A Workshop led by Michael Bennett
Saturday, October 31 at 10 am
Free and open to the public
In this era of shrunken public funding for the arts, inflationary art market prices for a fractional subset of artists, and museum management models based on corporate revenue generation strategies, most artists struggle to make a living at practicing their craft. Crowdfunding is touted as a viable response, but a growing body of evidence suggests that only a small percentage of campaigns are successful. This presentation will describe another viable, but less widely pursued alternative: National Science Foundation (NSF) grants. Through collaboration with academic researchers as fellow "investigators" on NSF proposals, as "societal impact" consultants on NSF grants and/or as an organizer of a workshop focused on scientific/technical dimensions of one's practice, artists are able to access this under-utilized funding source. The presentation will describe successful examples of artists working in these modes and sketch ways of using even "unsuccessful" proposals to further an art practice.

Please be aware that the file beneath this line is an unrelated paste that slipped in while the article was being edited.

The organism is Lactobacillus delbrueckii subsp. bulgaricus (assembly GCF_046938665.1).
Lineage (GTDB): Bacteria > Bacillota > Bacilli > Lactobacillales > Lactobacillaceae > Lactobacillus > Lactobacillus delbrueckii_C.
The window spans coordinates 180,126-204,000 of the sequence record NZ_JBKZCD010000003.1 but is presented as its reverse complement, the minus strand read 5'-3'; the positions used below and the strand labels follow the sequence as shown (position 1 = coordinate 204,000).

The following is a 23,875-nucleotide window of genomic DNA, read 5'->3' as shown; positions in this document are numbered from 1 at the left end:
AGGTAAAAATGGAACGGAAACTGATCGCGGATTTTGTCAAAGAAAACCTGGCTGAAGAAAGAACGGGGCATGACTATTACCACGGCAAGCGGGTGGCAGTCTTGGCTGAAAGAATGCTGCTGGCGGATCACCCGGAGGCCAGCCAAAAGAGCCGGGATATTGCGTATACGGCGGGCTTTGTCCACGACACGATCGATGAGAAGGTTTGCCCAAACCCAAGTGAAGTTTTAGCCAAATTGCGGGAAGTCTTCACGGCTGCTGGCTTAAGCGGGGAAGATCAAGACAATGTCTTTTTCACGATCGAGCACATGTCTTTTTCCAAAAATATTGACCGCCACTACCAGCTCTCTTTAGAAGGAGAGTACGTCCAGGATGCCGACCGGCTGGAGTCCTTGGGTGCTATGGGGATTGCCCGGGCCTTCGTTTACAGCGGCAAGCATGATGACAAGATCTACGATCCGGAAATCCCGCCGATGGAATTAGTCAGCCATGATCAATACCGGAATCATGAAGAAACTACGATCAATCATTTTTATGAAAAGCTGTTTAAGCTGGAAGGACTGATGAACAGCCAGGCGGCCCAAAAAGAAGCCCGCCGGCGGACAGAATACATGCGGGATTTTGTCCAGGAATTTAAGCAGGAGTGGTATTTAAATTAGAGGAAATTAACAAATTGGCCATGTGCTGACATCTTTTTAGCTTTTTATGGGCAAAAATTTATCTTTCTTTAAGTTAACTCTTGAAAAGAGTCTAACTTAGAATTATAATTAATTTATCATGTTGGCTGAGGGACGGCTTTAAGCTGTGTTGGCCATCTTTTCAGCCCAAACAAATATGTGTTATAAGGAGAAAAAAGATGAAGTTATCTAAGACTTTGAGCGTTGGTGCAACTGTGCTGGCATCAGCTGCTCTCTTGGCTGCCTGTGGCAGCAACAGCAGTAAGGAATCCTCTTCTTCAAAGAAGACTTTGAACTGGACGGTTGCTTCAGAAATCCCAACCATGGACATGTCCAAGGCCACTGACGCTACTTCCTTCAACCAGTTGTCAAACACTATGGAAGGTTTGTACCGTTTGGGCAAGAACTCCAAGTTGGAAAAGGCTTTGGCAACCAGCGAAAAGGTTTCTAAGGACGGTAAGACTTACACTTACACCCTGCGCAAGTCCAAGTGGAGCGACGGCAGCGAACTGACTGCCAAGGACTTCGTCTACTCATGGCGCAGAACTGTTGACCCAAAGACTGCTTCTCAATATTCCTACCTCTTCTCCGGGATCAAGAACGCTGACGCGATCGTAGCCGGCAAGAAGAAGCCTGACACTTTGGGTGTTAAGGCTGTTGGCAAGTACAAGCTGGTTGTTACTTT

Michael Bennett is an associate research professor in Arizona State University’s School for the Future of Innovation in Society, a Lecturer in Law in the Sandra Day O’Connor School of Law, and Special Advisor on Technology and Legal Practice at the Northeastern University School of Law’s NuLawLab. He received his juris doctorate from Harvard Law School and his doctorate in Science and Technology Studies from Rensselaer Polytechnic Institute.